Finally, there are instances in law where the reverse onus of proof applies.

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  2. While we are on the subject, there is much ado about Julia Banks possibly being “eligible” for Greek citizenship. Does s44(1) mention “eligibility”?
    I am eligible for Republic of Ireland citizenship. That does not make me a citizen until I first apply to be on the Register of Foreign Births, and thence to make application for citizenship. I am not an Irish citizen and could not obtain a passport until these hoops are jumped. I would think it a similar situation with Julia Banks.

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  3. As Neil Dellaca says above, it is strange that the High Court does not seem to have considered an interpretation of S44(1) that is compatible with the situation at the time the Constitution was composed. An article in the Oz the other day [http://www.theaustralian.com.au/opinion/exactly-when-did-britain-become-a-foreign-power/news-story/0061d03440ec24d217fa2e80ef779465] by historian Gregory Pemberton is most informative. At that time there was no “Australian” citizen. People born within the British Empire were regarded as British Subjects. Period. It is not difficult to imagine that the creators of this document did not contemplate a future situation in which this would not be the case. He asks the question “How and when did the rules change to get us into today’s parliamentary pickle? By what legal acts did Australia and Britain become foreign to one another, rendering some of today’s politicians ineligible?”
    He raises other points of historical significance that seriously question the idea that citizens of Canada, New Zealand, India, or the UK are influenced by a “foreign power”. It is bizarre that the High Court does not appear to have considered this concept.
    There is no doubt whatsoever that the government has handled this issue abominably. I agree with Neil that while an “amnesty” might be appropriate at the moment, politicians who overlook this question in future should be hit with the entire bill.
    Ironically, it seems to me that Sanjeev’s opinion, being one from a different culture, serves to underscore the need for s44(1) to remain as is.

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  4. I don’t have a problem with following the Constitution so in that regard I too am at odds with Sanjeev however I can’t believe that the High Court has seen fit to interpret said document as it has.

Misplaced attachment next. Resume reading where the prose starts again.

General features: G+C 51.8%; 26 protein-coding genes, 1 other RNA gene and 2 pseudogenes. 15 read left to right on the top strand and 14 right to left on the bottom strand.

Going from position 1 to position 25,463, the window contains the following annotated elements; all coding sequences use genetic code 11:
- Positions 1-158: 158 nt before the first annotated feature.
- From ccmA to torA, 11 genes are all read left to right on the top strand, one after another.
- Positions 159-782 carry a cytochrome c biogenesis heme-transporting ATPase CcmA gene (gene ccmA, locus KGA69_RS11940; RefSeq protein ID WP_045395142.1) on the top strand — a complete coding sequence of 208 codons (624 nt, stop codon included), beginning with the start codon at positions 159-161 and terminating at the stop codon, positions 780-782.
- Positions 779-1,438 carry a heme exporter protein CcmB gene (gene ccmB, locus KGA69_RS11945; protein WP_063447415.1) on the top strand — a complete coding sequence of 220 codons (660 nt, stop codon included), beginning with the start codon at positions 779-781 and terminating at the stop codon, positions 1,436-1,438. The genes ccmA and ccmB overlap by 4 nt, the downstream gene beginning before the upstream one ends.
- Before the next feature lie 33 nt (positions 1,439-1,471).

Given that the Australian Constitution still allows for New Zealand to join the federation as a state, it seems odd for the (ex) deputy-PM to be in strife because NZ is a “foreign power”!

    I was astounded that the definition of a “foreign power” wasn’t even raised/challenged in the recent High Court case. Given that the Constitution was drafted at a series of constitutional conventions held in the 1890s, was passed by the British Parliament as part of the Commonwealth of Australia Constitution Act 1900 and took effect on 1 January 1901 it’s difficult to see how not just New Zealand but Canada and India all British Colonies at the time, could have been regarded then or now as “foreign powers” let alone the United Kingdom itself. The expression in the Constitution isn’t a “foreign country” but a “foreign power”. Truly bizarre in my view!

    We have wasted so much time and effort on this and SSM with more to come on both; fiddling while Rome burns.

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  5. I personally feel uncomfortable with the reverse onus of proof model particularly when it is being loudly pushed by the Greens. You only have to look at WAs EPA act to see how bad the presumption of guilt and its up to you to prove your innocence legal system is for the accused. Maybe an amnesty followed by if you are “duelly”you WILL pay back the cash and entitlements will keep the bastards honest